Setter vs Constructor injection

Recently I’ve had a discussion with a collegue about Setter vs Constructor injection. For those who don’t know what I’m talking about a quick example:

Setter injection:

public class SomeClass {
	
	private SomeDependency someDependency;
	
	public SomeClass() {
		//Empty constructor
	}

	public void setSomeDependency(SomeDependency someDependency) {
		this.someDependency = someDependency;
	}
}

Constructor injection:

public class SomeClass {
	
	private final SomeDependency someDependency;
	
	public SomeClass(final SomeDependency someDependency) {
		this.someDependency = someDependency;
	}
}

Ever since I’ve used constructor injection, I’ve never wanted to go back. For a good reason I might add. Constructor injection is just better, no discussion. Please allow me to explain.

Safe construction

First of all there is safety. In the case of setter injection it is perfectly possible to create the object without calling the setter(s). This would leave SomeClass in an uninitialized state. With constructor injection this could never happen, you just can’t create the object without at least deliberately ignoring (null-ing) the arguments.

Also, if you add a new dependency and forget to add the dependency in the XML… you’ll end up with weird behaviour and NPE’s while running your code. If you use constructor injection is would fail on startup because the correct constructor couldn’t be found. Failing early.

Finalization

In the case of constructor injection you can make the dependencies final, this is something you just can’t do with setter injection. This will further ensure the atomicity of SomeClass, it just can’t exist without its dependency. And there are many many more reasons using ‘final’ is a good idea (google it).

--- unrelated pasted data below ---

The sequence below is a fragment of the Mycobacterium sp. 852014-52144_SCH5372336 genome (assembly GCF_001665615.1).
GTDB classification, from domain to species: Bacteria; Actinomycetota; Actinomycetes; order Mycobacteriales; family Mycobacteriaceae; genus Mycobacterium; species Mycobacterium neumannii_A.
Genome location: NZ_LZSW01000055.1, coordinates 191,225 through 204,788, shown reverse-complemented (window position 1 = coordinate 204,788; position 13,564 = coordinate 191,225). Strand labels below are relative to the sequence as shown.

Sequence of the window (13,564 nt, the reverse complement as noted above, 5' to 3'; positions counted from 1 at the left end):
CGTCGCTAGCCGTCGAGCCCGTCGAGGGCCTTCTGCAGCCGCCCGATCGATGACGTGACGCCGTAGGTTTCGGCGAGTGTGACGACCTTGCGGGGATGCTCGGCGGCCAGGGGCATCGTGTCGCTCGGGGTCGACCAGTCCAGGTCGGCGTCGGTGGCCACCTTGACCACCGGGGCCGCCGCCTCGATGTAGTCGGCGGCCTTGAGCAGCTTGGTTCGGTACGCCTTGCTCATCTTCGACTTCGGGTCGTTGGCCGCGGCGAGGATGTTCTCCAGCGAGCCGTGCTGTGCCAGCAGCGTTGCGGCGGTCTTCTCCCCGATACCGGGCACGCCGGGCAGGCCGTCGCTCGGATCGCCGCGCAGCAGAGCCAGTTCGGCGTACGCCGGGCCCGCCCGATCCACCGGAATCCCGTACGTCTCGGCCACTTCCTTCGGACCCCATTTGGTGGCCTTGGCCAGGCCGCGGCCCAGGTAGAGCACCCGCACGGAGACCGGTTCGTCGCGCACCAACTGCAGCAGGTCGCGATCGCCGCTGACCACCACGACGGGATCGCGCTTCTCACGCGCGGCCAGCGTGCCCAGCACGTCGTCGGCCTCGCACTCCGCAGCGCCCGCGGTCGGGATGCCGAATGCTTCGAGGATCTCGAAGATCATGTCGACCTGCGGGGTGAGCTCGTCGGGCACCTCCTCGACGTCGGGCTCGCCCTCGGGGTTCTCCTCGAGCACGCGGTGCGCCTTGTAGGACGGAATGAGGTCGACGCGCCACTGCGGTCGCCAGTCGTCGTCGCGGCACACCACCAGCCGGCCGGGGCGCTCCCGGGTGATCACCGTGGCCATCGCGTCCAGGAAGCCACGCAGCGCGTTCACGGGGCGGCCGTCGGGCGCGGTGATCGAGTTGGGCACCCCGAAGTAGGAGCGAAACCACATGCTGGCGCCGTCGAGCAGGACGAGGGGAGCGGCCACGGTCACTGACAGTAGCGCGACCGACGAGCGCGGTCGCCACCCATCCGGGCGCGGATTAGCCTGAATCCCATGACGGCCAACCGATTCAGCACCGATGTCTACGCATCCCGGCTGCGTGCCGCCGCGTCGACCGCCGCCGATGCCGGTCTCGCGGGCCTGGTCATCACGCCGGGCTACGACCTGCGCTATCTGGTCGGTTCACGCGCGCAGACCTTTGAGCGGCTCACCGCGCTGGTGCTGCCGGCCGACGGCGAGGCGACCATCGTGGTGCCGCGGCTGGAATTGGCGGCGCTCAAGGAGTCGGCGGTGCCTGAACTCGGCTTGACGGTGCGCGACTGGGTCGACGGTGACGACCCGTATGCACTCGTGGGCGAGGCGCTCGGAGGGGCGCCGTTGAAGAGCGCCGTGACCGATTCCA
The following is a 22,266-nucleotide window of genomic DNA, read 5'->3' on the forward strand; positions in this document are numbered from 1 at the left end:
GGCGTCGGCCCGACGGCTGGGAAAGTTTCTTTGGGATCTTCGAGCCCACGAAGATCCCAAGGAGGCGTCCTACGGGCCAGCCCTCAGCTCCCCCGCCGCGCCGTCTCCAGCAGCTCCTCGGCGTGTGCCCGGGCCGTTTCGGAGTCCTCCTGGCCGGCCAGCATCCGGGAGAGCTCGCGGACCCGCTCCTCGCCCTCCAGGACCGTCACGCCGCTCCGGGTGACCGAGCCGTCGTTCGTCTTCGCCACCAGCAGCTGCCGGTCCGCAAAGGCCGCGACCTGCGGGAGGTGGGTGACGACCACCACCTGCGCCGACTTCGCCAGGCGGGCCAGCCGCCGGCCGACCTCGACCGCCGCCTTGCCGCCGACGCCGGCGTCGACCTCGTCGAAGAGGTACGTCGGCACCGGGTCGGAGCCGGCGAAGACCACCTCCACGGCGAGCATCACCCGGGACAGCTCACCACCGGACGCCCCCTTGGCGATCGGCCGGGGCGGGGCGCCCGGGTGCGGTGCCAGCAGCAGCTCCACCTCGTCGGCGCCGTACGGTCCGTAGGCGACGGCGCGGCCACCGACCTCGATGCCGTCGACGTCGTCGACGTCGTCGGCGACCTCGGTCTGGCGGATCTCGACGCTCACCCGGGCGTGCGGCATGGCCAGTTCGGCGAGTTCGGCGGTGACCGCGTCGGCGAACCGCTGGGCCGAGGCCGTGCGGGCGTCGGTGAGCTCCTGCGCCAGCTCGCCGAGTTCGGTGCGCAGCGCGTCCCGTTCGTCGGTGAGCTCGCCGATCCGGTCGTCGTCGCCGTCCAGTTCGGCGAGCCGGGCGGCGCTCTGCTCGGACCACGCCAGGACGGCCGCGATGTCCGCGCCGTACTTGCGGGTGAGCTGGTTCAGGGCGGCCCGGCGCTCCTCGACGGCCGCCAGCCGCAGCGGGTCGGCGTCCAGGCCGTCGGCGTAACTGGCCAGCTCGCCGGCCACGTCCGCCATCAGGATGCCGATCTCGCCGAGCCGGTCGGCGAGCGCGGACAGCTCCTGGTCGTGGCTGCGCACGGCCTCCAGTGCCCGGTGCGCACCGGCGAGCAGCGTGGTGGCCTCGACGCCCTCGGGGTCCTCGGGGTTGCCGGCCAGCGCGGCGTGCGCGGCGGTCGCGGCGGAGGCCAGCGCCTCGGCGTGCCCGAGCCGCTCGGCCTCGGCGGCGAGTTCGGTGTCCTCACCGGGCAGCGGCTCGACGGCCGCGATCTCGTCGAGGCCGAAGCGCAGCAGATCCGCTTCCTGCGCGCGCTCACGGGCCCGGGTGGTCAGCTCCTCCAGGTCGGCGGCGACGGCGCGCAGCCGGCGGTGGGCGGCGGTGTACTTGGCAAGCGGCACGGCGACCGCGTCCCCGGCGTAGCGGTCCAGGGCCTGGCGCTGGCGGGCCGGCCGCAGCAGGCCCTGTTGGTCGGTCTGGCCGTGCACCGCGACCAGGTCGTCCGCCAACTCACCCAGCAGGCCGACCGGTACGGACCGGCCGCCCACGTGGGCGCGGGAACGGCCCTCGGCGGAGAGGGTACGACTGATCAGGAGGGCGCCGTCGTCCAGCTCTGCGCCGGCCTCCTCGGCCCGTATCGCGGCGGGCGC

But… isn’t constructor injection less readable?

The only argument I’ve heard made against constructor injection is the fact that it becomes unreadable if you have too much incoming dependencies. But that argument is completely invalid!

The problem isn’t the constructor injection, it is a code smell. If your class has too much incoming dependencies you should reconsider this class. There is a good chance it is doing too much or having too much responsibilities.

So, it is actualy a good thing that constructor injection becomes aweful with too much dependencies, it is a code-smell! If the list of incoming dependencies grows too large you need to refactor, not blame constructor injection.

With setter injection it wouldn’t be almost invisible, a bad thing.

Conclusion…

In every single way constructor injection beats setter injection, so please only use constructor injection from now, k? bye!